Superintendent’s Corner – November 10, 2022

The history of Veterans Day in honor of all veterans  

“For the veteran, thank you for bravely doing what you’re called to do  so we can safely do what we’re free to do” - Unknown  

Dear RSU 67 staff, students, families, and community members,  

During World War I, young men from Maine and across the nation courageously fought on battlefields throughout Europe, more than 3,000 miles from home.  The first world war also known as “the war to end all wars” officially ended on June 28, 1919, with the signing of the Treaty of Versailles.  However, fighting had ceased several months earlier when Allied forces agreed to an armistice with Germany, effective on the 11th hour, of the 11th day, of the 11th month.  For this reason, many regard November 11, 1918, as the end of World War I.   

In 1919, President Woodrow Wilson proclaimed November 11 as Armistice Day with the following: “To us in America, the reflections of Armistice Day will be filled with solemn pride in the heroism of those who died in the country’s service and with gratitude for the victory, both because of the thing from which it has freed us and because of the opportunity it has given America to show her sympathy with peace and justice in the councils of the nations.” – Woodrow Wilson.  Armistice Day was officially recognized by Congress in 1926 and Armistice Day became a national holiday in 1938.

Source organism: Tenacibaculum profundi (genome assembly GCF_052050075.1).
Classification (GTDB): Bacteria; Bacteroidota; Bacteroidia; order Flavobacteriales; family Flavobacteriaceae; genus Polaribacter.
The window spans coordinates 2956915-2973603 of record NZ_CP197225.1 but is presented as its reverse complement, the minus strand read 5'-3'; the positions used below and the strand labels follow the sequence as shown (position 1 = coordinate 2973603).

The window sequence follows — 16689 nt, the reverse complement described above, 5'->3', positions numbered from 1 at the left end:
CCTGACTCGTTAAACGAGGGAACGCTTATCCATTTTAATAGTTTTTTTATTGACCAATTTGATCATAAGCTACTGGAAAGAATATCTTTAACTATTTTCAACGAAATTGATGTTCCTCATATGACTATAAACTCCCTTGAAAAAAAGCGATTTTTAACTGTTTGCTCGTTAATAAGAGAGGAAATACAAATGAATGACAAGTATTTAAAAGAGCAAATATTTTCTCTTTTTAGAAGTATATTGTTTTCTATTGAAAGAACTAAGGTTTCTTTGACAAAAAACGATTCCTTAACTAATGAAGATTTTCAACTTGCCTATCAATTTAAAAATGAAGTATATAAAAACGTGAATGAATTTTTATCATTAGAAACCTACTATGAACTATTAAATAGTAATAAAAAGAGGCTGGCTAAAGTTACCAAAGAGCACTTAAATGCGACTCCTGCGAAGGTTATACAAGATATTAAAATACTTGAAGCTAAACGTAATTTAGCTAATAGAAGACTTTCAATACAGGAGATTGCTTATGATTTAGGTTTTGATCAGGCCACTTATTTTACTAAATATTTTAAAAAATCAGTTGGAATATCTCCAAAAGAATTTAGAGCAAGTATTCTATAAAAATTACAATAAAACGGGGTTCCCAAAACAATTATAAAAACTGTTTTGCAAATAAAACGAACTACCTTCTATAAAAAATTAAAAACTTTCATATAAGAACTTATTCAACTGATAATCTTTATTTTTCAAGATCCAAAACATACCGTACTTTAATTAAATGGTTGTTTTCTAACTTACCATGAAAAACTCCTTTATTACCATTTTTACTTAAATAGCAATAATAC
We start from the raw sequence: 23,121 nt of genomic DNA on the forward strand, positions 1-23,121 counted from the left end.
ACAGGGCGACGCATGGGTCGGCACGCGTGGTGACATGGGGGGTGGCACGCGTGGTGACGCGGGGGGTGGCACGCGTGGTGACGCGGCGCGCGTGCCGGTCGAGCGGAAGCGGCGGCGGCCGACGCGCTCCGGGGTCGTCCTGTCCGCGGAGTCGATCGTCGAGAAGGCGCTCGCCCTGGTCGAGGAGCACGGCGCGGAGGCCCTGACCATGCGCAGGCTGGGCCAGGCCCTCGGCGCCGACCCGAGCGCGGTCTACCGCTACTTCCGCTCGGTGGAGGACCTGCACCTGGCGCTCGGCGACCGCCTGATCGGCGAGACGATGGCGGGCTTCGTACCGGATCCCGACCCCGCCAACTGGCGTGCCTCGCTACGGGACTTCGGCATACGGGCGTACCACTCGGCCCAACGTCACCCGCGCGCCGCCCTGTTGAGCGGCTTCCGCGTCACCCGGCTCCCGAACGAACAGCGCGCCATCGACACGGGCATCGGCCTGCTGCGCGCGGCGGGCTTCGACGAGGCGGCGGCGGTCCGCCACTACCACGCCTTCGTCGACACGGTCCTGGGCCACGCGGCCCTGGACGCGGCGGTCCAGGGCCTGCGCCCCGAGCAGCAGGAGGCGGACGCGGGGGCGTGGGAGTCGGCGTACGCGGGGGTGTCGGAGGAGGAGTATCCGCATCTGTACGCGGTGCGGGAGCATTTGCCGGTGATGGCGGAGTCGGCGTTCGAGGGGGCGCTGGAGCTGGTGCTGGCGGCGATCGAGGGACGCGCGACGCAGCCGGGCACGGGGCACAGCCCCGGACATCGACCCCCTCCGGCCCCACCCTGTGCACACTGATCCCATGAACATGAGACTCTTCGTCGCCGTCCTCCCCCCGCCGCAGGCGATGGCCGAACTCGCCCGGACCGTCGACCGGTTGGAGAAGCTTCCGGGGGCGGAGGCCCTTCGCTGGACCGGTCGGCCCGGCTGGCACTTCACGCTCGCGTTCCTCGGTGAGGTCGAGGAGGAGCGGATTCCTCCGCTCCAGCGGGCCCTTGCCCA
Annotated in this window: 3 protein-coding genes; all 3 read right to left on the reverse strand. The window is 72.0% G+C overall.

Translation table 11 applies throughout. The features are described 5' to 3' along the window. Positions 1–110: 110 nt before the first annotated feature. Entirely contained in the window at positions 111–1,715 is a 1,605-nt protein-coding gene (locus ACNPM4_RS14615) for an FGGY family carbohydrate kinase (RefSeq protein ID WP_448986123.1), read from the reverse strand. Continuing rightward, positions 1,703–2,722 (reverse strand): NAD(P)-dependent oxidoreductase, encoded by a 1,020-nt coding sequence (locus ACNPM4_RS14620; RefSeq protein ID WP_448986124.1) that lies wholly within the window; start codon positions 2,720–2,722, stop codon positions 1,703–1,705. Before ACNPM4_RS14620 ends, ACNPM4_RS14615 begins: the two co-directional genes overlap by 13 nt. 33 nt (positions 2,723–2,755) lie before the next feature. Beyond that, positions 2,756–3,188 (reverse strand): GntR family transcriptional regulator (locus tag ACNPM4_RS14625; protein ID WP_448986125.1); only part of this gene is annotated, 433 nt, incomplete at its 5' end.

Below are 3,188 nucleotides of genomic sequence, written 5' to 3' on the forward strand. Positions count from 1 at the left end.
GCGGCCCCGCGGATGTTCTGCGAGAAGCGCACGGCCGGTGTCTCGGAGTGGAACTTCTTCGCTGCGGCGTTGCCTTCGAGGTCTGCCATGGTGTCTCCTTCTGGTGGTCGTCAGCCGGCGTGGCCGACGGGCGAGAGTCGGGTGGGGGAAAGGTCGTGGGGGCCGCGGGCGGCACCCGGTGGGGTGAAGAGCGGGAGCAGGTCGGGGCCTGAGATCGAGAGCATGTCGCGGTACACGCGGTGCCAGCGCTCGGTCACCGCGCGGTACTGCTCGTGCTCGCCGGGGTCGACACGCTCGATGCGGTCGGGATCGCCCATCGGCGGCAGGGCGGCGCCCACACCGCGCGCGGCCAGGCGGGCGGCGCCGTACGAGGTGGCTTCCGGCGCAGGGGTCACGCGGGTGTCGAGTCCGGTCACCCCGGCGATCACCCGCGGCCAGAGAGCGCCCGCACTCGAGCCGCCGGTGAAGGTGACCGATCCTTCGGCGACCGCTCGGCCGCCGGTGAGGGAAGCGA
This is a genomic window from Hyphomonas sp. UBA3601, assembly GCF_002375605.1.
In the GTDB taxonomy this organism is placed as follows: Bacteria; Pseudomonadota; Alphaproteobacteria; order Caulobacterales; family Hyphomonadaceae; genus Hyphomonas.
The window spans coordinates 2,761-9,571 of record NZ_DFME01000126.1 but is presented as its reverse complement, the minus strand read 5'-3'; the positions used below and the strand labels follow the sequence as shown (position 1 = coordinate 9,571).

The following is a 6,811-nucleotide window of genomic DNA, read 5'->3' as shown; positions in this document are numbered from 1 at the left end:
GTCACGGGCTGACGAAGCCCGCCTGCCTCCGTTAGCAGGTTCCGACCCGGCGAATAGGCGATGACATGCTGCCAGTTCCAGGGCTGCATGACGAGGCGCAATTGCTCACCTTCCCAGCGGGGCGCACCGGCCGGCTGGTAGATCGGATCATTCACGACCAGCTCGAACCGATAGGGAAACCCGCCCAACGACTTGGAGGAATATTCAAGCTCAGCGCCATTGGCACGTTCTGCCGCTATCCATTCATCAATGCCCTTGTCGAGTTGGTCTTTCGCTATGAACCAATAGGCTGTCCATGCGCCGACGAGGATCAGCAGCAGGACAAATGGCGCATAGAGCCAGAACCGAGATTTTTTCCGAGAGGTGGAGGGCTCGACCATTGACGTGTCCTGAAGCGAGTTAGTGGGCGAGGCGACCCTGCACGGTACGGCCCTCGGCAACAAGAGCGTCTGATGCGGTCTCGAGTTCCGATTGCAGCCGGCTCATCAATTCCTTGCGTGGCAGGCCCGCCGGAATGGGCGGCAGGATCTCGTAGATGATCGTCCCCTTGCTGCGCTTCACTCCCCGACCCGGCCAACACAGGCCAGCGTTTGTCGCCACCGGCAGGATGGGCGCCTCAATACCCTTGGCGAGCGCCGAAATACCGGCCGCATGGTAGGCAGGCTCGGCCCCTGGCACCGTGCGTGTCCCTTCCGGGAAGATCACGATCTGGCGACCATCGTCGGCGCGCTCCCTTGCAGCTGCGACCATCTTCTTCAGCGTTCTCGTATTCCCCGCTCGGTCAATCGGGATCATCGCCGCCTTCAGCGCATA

The first celebration using the term “Veterans Day” occurred in Birmingham, Alabama on November 11, 1947.  Raymond Weeks, a veteran of World War II, organized a “National Veterans Day” which honored all veterans with parades and festivities.  In 1954, Congress passed the bill, later signed by President Eisenhower, proclaiming November 11 as Veterans Day.  In 1982, President Reagan presented Weeks with the Presidential Citizens Medal.  

Like so many of you, my family has a rich history of service in various branches of the military.  My grandfather, from a town just north of here, was one of those young men in the trenches of Europe during World War I.  My great-uncles were at Pearl Harbor, landed on the beaches of Normandy on D-Day, and fought in Europe during World War II.  My father served during Korea, and now my son carries on the tradition of service in the United States Navy.  I am immensely proud and appreciative of their service, and grateful for the lessons they have taught me.

  Tomorrow, we honor all the brave men and women who have served, or are currently serving, in the United States military.  We especially want to recognize those veterans who are also part of the RSU 67 community. It is an honor to thank all of you for your service, for your dedication, and for your sacrifice.  Thank you.                   

“As we express our gratitude, we must never forget that the highest appreciation is not to utter words but to live by them.”  John F. Kennedy  

Until next time………….